Members of the Oklahoma House affirmed the right of schools to physically punish all students, including disabled students who likely could not understand why they were being struck. The excuse some of them have made is that they thought they would be voting against the Bible if they voted for a bill that would exclude disabled students from physical punishment. Ignorance and cruelty. What a combination. Wonder why international companies don’t want to bring their businesses to Oklahoma?

— Delores Jackson, Oklahoma City

'Woke' the lazy person's way to express everything for which they have been misled

I was an educator in Oklahoma for over 30 years. Retired as a high school principal. I realize I’ve been retired a long time, but I have many friends in education and where the superintendent of public instruction is getting his idea regarding critical race theory is beyond me. I never once heard the words in all my years of education. And “woke” is the lazy person’s way of trying to express everything for which they have been misled.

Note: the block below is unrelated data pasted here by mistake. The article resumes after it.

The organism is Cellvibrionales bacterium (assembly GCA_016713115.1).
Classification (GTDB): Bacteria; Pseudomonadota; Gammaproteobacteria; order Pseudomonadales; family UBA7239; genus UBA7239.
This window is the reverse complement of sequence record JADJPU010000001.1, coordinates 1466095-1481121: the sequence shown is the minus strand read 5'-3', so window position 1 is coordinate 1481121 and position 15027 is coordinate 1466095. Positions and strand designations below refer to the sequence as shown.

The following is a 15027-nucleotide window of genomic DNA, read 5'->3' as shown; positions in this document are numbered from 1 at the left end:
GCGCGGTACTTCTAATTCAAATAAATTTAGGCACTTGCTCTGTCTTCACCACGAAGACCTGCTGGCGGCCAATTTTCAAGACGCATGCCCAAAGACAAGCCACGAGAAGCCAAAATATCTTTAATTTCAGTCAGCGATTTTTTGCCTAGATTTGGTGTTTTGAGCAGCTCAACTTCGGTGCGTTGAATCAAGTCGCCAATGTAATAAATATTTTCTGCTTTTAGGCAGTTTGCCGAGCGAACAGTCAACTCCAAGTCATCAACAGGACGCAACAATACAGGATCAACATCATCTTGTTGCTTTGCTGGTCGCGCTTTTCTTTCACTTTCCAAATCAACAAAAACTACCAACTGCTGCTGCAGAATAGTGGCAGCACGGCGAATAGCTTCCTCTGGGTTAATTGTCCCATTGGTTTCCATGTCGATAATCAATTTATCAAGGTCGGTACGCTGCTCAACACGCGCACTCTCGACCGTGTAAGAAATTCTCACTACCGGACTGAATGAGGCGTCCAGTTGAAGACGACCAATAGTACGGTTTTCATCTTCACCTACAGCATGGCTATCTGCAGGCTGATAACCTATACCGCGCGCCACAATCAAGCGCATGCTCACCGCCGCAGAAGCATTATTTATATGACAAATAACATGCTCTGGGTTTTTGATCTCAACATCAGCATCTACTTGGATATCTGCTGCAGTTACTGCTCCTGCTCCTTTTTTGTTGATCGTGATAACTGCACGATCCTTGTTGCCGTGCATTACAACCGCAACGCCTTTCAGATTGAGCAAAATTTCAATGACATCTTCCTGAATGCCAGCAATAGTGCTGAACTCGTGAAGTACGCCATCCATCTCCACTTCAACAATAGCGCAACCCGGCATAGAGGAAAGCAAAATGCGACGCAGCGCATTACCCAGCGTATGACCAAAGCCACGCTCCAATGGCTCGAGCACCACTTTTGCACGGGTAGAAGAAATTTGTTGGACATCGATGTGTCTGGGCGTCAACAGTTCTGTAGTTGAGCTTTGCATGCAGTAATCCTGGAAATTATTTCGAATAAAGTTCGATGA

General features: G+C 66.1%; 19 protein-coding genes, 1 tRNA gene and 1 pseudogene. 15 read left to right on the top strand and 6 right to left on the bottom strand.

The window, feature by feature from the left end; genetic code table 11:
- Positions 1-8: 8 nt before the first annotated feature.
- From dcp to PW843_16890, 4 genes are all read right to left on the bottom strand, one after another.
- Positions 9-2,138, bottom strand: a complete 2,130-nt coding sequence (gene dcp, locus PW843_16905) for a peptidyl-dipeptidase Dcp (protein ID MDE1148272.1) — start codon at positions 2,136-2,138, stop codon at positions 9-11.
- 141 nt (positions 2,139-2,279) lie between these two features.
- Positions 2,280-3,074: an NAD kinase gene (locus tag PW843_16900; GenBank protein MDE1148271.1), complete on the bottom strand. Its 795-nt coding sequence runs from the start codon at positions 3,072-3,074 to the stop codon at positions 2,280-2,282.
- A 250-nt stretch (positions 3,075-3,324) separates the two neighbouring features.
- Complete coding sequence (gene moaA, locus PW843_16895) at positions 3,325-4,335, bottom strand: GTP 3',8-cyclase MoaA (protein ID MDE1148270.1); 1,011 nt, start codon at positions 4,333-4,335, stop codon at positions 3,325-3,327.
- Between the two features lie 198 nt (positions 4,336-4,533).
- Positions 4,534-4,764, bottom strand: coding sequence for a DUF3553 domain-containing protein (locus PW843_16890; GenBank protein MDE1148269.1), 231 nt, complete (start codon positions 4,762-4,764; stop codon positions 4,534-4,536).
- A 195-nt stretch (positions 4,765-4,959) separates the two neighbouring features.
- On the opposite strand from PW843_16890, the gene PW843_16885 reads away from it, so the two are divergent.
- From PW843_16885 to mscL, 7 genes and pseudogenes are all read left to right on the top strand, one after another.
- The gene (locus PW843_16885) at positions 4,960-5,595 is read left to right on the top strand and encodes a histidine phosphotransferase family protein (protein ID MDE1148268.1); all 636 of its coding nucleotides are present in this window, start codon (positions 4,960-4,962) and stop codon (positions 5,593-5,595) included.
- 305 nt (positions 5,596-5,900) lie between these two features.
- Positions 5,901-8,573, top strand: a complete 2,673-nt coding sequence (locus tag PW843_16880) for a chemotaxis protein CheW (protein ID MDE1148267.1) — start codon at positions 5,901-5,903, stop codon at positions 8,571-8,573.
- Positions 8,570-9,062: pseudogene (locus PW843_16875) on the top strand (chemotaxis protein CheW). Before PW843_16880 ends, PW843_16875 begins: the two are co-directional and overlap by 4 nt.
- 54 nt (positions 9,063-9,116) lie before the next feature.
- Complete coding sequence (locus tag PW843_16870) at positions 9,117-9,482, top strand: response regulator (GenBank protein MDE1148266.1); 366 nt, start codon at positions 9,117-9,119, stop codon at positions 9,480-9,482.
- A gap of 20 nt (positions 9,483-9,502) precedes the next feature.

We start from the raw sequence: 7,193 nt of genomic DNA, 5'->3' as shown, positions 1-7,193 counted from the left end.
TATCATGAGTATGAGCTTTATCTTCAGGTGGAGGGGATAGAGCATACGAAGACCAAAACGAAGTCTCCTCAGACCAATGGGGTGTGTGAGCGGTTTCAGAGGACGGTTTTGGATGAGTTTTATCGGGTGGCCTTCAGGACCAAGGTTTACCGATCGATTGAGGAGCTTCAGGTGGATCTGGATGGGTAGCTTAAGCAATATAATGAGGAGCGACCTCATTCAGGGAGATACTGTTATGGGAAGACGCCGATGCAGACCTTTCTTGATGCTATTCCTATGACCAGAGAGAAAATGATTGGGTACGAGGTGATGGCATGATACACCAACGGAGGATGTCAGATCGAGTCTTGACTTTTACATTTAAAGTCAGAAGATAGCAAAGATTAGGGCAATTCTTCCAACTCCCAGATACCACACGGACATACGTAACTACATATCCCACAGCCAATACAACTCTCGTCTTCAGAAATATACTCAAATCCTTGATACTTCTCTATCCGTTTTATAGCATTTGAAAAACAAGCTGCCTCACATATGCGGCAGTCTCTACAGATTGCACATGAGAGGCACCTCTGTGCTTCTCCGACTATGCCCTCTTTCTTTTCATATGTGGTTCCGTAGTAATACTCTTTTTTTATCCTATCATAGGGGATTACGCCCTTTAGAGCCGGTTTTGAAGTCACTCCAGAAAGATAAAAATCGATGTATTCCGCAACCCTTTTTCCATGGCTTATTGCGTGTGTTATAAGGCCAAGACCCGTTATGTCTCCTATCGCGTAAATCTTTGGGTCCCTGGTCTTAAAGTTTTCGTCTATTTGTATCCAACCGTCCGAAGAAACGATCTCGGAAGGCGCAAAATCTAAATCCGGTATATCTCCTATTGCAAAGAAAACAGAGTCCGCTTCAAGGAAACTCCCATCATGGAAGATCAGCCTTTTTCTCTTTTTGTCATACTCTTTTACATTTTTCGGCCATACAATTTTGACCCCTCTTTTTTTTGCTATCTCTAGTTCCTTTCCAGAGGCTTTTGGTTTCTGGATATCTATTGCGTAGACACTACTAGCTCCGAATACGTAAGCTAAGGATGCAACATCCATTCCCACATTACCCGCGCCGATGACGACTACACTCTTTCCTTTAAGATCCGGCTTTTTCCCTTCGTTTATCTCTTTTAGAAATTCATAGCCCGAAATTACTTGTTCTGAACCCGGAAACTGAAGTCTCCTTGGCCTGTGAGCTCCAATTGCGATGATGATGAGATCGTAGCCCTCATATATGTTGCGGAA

What is sad is he does not have a clue as to the racism he displays when he does his many one-act plays on Twitter. I am very sorry to say, however, he is the face of many Oklahoma voters. They only know to vote a straight ticket and do what social media or their singular cable news station tells them to do. I only wish they would take the time to educate themselves as to the real facts and not listen to a few minutes of someone’s opinion.

Jimmy Green, Dallas, Texas

Ever wonder why?

Thank you, thank you! Oh, Ms. Bunyan, we have needed that for a long time. I cannot tell you how much my family and I appreciated your splendid column. When legislators and the governor wonder why global businesses won't bring business here, it is precisely because of destructive nonsense like that coming from Ryan Walters.

— Jon Womastek, Oklahoma City 

This article originally appeared on Oklahoman: Letters: On Oklahoma's Volkswagen loss, Ryan Walters' politics